Stronger evidence for a weaker Atlantic overturning

April 11, 2018, Potsdam Institute for Climate Impact Research
Oceans accross the world have warmed significantly since the beginning of industrialization in 1870/in the past 100 years -- this is due to global warming from human-caused greenhouse gas emissions. Since the 1950s, however, we see extreme warming of the waters close to the Northern part of the US Atlantic coast and, in stark contrast to the global trend, cooling of the Northern Atlantic close to Greenland. 'It is practically like a fingerprint of a weakening of the Atlantic overturning circulation,' says Levke Caesar from the Potsdam Institute for Climate Impact Research, lead-author of paper now published in Nature. The Atlantic overturning circulation, also known as the Gulf Stream System, brings warm waters from the South to the North where it sinks into the deep and transports cold water from the North to the South. A weakening of this major ocean circulation can have widespread and potentially disruptive effects. Credit: Caesar/PIK

The Atlantic overturning—one of Earth's most important heat transport systems, pumping warm water northward and cold water southward—is weaker today than any time before in more than 1000 years. Sea surface temperature data analysis provides new evidence that this major ocean circulation has slowed down by roughly 15 percent since the middle of the 20th century, according to a study published in the highly renowned journal Nature by an international team of scientists. Human-made climate change is a prime suspect for these worrying observations.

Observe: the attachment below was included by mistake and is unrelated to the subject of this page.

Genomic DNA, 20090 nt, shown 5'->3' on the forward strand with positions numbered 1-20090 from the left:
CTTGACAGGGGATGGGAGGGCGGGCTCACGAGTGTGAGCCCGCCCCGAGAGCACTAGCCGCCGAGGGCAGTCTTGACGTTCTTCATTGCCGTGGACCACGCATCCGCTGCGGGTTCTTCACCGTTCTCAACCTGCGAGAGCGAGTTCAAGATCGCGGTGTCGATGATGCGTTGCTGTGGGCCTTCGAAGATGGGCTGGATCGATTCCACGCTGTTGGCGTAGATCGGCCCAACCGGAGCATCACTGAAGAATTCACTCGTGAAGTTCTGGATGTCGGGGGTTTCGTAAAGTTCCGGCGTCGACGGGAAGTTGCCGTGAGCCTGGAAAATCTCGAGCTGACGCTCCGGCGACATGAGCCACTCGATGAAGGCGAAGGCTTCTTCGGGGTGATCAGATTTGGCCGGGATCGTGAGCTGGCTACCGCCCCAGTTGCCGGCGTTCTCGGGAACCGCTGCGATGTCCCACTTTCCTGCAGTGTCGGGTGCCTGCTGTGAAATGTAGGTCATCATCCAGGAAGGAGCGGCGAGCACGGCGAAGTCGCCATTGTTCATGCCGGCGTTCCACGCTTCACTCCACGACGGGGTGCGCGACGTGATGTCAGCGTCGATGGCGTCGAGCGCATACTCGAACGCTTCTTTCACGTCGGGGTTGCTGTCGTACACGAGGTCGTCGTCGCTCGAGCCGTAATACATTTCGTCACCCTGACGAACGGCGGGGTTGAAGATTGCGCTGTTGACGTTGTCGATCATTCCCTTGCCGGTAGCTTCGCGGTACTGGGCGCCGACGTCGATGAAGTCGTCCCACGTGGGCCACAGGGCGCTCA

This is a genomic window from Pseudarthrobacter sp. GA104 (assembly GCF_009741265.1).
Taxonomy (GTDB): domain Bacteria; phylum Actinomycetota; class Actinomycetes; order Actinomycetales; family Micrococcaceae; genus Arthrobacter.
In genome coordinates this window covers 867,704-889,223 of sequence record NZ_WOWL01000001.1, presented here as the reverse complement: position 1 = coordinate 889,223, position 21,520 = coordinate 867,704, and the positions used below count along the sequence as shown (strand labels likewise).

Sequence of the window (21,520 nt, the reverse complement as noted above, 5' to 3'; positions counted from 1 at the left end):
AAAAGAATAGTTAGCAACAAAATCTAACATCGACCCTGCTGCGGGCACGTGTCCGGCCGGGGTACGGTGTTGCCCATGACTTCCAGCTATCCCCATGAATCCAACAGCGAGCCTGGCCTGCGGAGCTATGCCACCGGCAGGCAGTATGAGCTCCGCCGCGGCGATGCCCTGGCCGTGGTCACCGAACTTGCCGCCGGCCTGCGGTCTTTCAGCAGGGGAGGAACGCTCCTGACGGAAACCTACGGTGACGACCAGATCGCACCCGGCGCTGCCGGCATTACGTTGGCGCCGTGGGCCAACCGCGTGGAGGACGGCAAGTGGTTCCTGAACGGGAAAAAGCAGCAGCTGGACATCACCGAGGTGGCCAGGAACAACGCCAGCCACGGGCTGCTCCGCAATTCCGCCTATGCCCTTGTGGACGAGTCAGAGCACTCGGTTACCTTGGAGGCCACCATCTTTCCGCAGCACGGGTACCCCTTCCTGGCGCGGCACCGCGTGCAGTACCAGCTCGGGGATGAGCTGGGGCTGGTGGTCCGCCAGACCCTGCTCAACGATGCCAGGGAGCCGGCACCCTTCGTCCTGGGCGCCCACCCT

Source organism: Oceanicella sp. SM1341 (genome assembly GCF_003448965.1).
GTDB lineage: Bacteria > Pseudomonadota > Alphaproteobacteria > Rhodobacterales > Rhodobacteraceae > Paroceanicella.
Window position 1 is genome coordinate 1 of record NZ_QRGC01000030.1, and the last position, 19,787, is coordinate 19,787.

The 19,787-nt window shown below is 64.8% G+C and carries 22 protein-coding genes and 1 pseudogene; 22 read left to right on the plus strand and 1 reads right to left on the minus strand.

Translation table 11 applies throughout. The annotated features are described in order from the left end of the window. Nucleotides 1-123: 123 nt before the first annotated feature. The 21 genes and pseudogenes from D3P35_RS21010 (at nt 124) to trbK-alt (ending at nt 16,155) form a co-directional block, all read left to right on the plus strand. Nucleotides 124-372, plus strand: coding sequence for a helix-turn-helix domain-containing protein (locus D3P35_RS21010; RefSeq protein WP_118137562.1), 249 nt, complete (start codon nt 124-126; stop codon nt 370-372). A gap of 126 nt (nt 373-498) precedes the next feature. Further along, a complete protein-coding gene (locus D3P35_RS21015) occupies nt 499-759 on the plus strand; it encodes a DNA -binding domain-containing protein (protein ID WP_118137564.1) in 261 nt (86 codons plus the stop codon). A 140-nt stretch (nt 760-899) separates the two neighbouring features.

A specific pattern of regional ocean warming and cooling—practically like a fingerprint"

"We detected a specific pattern of ocean cooling south of Greenland and unusual warming off the US coast—which is highly characteristic for a slowdown of the Atlantic overturning, also called the Gulf Stream System," says lead-author Levke Caesar from the Potsdam Institute for Climate Impact Research (PIK). "It is practically like a fingerprint of a weakening of these ocean currents." As the currents slow down, they bring less heat toward the north, causing widespread cooling of the northern Atlantic—the only ocean region that has cooled in the face of . At the same time, the Gulf Stream shifts northward and closer to shore and warms the waters along the northern half of the US Atlantic coast.

"That region has warmed faster than most other parts of the world ocean in recent decades," says co-author Vincent Saba from the National Oceanic and Atmospheric Administration (NOAA) Laboratory in Princeton. "This specific ocean temperature pattern has been projected by high-resolution computer simulations as a response to rising carbon dioxide levels in the atmosphere—now it has been confirmed by measurements."